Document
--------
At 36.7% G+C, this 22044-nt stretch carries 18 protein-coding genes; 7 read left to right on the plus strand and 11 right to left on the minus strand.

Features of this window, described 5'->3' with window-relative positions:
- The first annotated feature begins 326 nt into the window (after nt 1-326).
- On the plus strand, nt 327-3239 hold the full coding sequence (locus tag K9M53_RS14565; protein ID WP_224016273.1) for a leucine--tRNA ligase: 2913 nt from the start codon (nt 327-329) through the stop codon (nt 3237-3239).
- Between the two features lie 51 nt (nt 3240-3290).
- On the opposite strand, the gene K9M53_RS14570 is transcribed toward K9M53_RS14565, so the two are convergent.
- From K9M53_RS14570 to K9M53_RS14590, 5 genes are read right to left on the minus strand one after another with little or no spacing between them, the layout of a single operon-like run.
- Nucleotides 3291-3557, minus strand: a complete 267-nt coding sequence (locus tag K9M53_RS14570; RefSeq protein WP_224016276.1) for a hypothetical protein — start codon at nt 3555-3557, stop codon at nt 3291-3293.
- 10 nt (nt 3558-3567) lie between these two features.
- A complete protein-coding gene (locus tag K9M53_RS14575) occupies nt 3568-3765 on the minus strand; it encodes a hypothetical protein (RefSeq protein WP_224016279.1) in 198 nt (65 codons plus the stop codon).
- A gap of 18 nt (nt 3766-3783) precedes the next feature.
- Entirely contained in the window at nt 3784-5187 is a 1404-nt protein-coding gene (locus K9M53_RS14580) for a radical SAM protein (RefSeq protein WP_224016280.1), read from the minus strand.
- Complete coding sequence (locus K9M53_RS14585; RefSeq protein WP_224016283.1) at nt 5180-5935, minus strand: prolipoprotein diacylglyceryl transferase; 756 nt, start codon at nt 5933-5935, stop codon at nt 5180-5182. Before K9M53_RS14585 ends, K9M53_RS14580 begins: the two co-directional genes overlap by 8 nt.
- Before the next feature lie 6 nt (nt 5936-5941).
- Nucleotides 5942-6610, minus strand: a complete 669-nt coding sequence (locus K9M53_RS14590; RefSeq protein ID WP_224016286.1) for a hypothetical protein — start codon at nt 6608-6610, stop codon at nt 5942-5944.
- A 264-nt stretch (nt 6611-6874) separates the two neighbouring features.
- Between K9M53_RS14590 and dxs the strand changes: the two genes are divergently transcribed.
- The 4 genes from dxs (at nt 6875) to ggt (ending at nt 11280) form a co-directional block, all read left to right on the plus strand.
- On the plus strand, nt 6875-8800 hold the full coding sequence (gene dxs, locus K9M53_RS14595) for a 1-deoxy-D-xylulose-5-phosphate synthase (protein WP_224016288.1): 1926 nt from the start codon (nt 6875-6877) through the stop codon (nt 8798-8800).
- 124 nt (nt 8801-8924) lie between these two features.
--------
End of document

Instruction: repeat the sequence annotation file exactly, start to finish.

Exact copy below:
At 36.7% G+C, this 22044-nt stretch carries 18 protein-coding genes; 7 read left to right on the plus strand and 11 right to left on the minus strand.

Features of this window, described 5'->3' with window-relative positions:
- The first annotated feature begins 326 nt into the window (after nt 1-326).
- On the plus strand, nt 327-3239 hold the full coding sequence (locus tag K9M53_RS14565; protein ID WP_224016273.1) for a leucine--tRNA ligase: 2913 nt from the start codon (nt 327-329) through the stop codon (nt 3237-3239).
- Between the two features lie 51 nt (nt 3240-3290).
- On the opposite strand, the gene K9M53_RS14570 is transcribed toward K9M53_RS14565, so the two are convergent.
- From K9M53_RS14570 to K9M53_RS14590, 5 genes are read right to left on the minus strand one after another with little or no spacing between them, the layout of a single operon-like run.
- Nucleotides 3291-3557, minus strand: a complete 267-nt coding sequence (locus tag K9M53_RS14570; RefSeq protein WP_224016276.1) for a hypothetical protein — start codon at nt 3555-3557, stop codon at nt 3291-3293.
- 10 nt (nt 3558-3567) lie between these two features.
- A complete protein-coding gene (locus tag K9M53_RS14575) occupies nt 3568-3765 on the minus strand; it encodes a hypothetical protein (RefSeq protein WP_224016279.1) in 198 nt (65 codons plus the stop codon).
- A gap of 18 nt (nt 3766-3783) precedes the next feature.
- Entirely contained in the window at nt 3784-5187 is a 1404-nt protein-coding gene (locus K9M53_RS14580) for a radical SAM protein (RefSeq protein WP_224016280.1), read from the minus strand.
- Complete coding sequence (locus K9M53_RS14585; RefSeq protein WP_224016283.1) at nt 5180-5935, minus strand: prolipoprotein diacylglyceryl transferase; 756 nt, start codon at nt 5933-5935, stop codon at nt 5180-5182. Before K9M53_RS14585 ends, K9M53_RS14580 begins: the two co-directional genes overlap by 8 nt.
- Before the next feature lie 6 nt (nt 5936-5941).
- Nucleotides 5942-6610, minus strand: a complete 669-nt coding sequence (locus K9M53_RS14590; RefSeq protein ID WP_224016286.1) for a hypothetical protein — start codon at nt 6608-6610, stop codon at nt 5942-5944.
- A 264-nt stretch (nt 6611-6874) separates the two neighbouring features.
- Between K9M53_RS14590 and dxs the strand changes: the two genes are divergently transcribed.
- The 4 genes from dxs (at nt 6875) to ggt (ending at nt 11280) form a co-directional block, all read left to right on the plus strand.
- On the plus strand, nt 6875-8800 hold the full coding sequence (gene dxs, locus K9M53_RS14595) for a 1-deoxy-D-xylulose-5-phosphate synthase (protein WP_224016288.1): 1926 nt from the start codon (nt 6875-6877) through the stop codon (nt 8798-8800).
- 124 nt (nt 8801-8924) lie between these two features.